British Foreign Secretary Philip Hammond said on Wednesday he was not optimistic that world powers and Iran would clinch a full nuclear deal by November 24 but that there may be a way of extending the self-imposed deadline.
"I'm not optimistic that we can get everything done by Monday," Hammond told reporters in the Latvian capital.
"But I think if we make some significant movement we may be able to find a way of extending the deadline to allow us to get to the final deal if we're making a good progress in the right direction."
In an attempt to end the 12-year dispute over Iran's nuclear program and dispel fears of a new Middle East war, six world powers and Iran are negotiating a settlement they hope can be reached by Monday.
They aim to reach a comprehensive settlement at talks in Vienna that would curb Iran's atomic activities in return for a phasing out of sanctions that have severely hurt its oil-dependent economy.
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Iranian and Western officials have said the deadline is unlikely to be met and that an extension is the most likely outcome. They say it is possible to agree the outline of a future accord, but it would take months to work out the details.
"We do very much want to see a deal done with Iran, but we don't want to do a bad deal. Better then no deal than a bad deal," Hammond said.
"The right deal with Iran has to be one which gives us the assurance we need that Iran's programme is exclusively targeted at civil nuclear use, has no military dimension at all and where Iran's enriched capacity is limited to a level which does not present any military threat," he said.
Hammond said Iranian negotiators would have to show "considerable further flexibility" over the next four days to get a deal.
The six states - France, China, Russia, Germany, the United States and Britain - want Iran to scale back its capacity to refine uranium so that it would take much longer to produce fissile material for a bomb if it wanted to.
Tehran says it is enriching uranium only to make fuel for nuclear power plants and that this is its sovereign right.
Meanwhile, US Secretary of State John Kerry met Wednesday at his hotel with Yusuf bin Alawi, the foreign minister of Oman, a key go-between in discussions between Washington and Tehran, according to a senior US official.
Bin Alawi was in Tehran last weekend and met with Kerry Tuesday. Their follow-up meeting was unannounced, confirmed only after an Associated Press reporter saw the foreign minister in the hotel.
Oman, unique among the Gulf Arab states for the close ties it maintains with Iran, hosted high-level nuclear talks earlier this month and was the site of secret US-Iranian gatherings dating back to 2012. Those discussions laid the groundwork for an interim nuclear agreement reached a year ago, which world powers and Iran are now trying to cement in Vienna with a comprehensive pact by Monday.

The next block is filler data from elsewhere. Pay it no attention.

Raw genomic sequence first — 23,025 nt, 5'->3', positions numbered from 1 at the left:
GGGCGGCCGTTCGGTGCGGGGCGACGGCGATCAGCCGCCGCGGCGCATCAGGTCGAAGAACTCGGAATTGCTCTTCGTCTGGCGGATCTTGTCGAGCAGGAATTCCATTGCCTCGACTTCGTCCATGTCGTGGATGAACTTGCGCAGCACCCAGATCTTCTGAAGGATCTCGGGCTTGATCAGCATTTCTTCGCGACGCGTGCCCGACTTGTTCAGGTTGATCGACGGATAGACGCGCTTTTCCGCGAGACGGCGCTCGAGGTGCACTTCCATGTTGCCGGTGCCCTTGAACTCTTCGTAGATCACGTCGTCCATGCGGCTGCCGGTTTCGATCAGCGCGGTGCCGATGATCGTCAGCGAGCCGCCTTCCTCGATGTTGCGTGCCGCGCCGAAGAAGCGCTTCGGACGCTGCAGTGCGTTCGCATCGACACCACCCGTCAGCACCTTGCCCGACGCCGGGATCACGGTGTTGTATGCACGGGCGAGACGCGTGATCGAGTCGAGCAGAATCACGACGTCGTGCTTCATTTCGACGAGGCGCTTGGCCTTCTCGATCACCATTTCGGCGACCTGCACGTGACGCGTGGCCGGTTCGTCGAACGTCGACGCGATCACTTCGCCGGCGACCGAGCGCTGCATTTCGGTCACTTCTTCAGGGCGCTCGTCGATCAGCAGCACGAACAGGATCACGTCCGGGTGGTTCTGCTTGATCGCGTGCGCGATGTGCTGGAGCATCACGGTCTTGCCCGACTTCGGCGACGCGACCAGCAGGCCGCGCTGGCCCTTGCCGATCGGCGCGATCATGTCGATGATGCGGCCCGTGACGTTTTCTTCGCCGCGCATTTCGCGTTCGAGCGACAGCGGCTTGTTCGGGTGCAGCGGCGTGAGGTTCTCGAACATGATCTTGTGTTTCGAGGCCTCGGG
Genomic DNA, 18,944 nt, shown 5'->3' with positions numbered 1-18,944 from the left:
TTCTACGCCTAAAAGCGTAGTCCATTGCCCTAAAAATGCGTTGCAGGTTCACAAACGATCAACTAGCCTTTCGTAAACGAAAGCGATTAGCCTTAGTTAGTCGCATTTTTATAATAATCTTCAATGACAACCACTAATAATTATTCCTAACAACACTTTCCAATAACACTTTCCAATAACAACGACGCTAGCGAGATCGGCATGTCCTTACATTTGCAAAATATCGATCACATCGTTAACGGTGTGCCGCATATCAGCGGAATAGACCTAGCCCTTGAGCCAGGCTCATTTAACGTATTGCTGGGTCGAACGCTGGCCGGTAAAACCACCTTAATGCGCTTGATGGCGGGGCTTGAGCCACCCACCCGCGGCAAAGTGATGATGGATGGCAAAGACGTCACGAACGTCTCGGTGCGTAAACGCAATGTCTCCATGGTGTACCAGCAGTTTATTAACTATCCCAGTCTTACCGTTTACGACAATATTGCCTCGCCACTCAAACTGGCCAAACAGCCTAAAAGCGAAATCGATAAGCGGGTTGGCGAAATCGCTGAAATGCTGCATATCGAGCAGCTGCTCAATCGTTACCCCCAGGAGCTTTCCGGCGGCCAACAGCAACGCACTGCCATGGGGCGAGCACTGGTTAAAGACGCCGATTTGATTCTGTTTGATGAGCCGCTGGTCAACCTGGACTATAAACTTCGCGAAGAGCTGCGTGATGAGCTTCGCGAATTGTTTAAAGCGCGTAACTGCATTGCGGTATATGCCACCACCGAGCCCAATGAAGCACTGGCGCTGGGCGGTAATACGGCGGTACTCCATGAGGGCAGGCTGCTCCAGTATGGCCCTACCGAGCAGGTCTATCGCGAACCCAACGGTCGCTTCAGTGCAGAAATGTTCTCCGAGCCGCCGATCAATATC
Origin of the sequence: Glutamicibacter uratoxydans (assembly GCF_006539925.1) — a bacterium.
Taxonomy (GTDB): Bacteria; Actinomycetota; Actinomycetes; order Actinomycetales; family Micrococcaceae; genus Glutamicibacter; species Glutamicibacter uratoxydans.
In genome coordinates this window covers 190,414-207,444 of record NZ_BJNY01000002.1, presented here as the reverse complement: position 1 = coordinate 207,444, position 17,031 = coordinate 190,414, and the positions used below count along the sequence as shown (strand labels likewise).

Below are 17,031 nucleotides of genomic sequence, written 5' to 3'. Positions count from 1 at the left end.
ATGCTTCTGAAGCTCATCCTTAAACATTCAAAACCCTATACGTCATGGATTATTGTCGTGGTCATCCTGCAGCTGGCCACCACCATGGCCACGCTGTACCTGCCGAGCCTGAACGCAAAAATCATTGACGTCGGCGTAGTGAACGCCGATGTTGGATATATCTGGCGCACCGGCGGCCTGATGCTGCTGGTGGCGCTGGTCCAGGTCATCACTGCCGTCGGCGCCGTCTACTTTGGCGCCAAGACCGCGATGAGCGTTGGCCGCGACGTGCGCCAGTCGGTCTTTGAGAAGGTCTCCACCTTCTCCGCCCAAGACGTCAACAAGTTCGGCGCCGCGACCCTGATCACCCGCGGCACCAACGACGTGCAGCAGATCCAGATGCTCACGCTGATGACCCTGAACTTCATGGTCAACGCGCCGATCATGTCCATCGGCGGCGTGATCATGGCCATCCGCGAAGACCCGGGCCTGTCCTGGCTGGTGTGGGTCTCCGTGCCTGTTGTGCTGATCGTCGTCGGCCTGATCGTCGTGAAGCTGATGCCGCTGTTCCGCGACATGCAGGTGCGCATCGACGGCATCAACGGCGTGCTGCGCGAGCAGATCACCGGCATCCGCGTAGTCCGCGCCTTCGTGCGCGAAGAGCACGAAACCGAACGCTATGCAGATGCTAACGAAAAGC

Prolonging talks preferable to bad accord
In Washington, Obama administration officials, congressional aides and independent experts who've closely monitored the discussions said an extension of the talks was most likely. In a twist, many opponents of the diplomacy now see a prolonging of the negotiations as more preferable than an accord.
Even though many lawmakers opposed an extension when the last one was announced in June, aides in both parties said an agreement now would be viewed as a sign of the administration's desperation to secure a diplomatic breakthrough at any cost.
Republicans in particular want more time so that they can attempt to pass new sanctions legislation that would pressure Iran into greater concessions. The Senate's plan is to bring up a package of conditional penalties after January, when Republicans take the majority, according to aides who weren't authorized to speak publicly on the matter and demanded anonymity.
Some Democrats are on board with that effort, though Obama has threatened to veto any new sanctions threatening the diplomacy.
The midterm elections have others, too, weighing their approaches. The powerful pro-Israel lobby, AIPAC, issued a statement after the last extension urging the US government to "make clear that Iran can expect no further extension of the talks."
But it currently is taking no stance on whether another extension or a deal is preferable, given the parameters of the potential agreement are unknown. Also, a prolonging of talks could entail a new set of questions if accompanied by a framework for a future deal, an agreement of principles or some other understanding to guide the diplomacy going forward.
With Obama expected this week to issue an executive order on immigration, several aides pointed to the political unlikelihood of a nuclear deal coinciding with that effort. Both would demand the administration make a vigorous defense of policies with questionable public backing, fierce Republican opposition and mixed support even among Democrats.
Susan Rice, Obama's national security adviser, last month put the chances of a deal at less than even.
David Albright, a former UN weapons inspector who advises the US government on Iran's nuclear program, said this week the interim deal would likely need to be extended again. Among the outstanding issues he outlined were the lack of progress in opening up Iran's military sites, gaps on the number of uranium centrifuges it should be allowed to maintain and its continued failure to come clean on all military aspects of its nuclear program.